On Saturday April 28, University of Montana student Anita Green danced with a well-dressed man at the Elk’s Club. After they danced, the man, identified by the Missoula Police Department as Obioha Onwubiko, a 21-year-old UM student, led Green outside. “He wanted to take me away from the club. But I said no. I felt uncomfortable with that,” says Green, 21, of Billings.
According to Green, Onwubiko tried to put his hands down her pants. She said, “no” and swiped him away. Onwubiko was rough when they kissed, she says. Green got scared and tried to walk away. “He...grabbed my shirt...I was terrified.”
Then Onwubiko grabbed her crotch, she says. She believes that’s when he discovered that she’s is a pre-operative transgender woman, born a biological male but living as a woman. Green says Onwubiko seemed infuriated. She again tried to get away. “He then punched me in the right eye.”
Although the alleged incidents occurred nearly five months ago, they only recently came to the Independent’s attention.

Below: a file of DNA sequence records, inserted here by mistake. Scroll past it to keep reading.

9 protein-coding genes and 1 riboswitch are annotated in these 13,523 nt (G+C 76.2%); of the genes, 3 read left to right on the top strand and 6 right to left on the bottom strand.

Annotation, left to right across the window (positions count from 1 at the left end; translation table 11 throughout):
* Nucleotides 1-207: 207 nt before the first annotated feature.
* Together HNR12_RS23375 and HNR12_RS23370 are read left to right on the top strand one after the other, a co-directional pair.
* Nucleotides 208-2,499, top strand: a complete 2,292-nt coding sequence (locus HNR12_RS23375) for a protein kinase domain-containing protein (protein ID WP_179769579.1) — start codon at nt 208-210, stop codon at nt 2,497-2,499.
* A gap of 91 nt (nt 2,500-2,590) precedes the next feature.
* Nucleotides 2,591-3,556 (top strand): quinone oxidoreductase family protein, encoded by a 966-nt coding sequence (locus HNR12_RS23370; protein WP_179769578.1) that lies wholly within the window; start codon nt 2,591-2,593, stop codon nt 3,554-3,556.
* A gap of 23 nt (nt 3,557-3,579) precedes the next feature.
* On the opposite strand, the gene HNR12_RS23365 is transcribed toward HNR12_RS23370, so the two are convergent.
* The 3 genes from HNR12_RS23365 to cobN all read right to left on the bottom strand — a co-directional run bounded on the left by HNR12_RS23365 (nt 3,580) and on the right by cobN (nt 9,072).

As a result of her allegations, Onwubiko faces misdemeanor sexual assault and assault charges, punishable by a maximum of 1 year in custody and a $1,000 fine. Onwubiko is pleading not guilty.
Onwubiko’s Missoula attorney, Craig Shannon, says that Green’s story is a “fabrication.” He adds that his client was provoked and acted in self defense.
“She was a man, that was confusing for Obi,” Shannon says. “It would be confusing for me, too.”
On April 30, campus police charged Onwubiko with a third misdemeanor. According to Missoula prosecutor Carrie Garber, Onwubiko allegedly threatened another UM student and caused “fear of injury.”
Shannon says the third charge stemmed from Onwubiko’s attempts to figure out “who was playing the prank on him Saturday night...He’s from Nigeria. English is not his mother language. He was confused.”
The case is slated for an October 26 trial in Missoula Municipal Court. Onwubiko is “very interested in having his day in court,” Shannon says.
Green says she agreed to discuss the alleged attack in the hope that it will raise awareness about violence against LGBT people. “People in the queer community are attacked every day,” she says. “They deserve to have their voice heard.”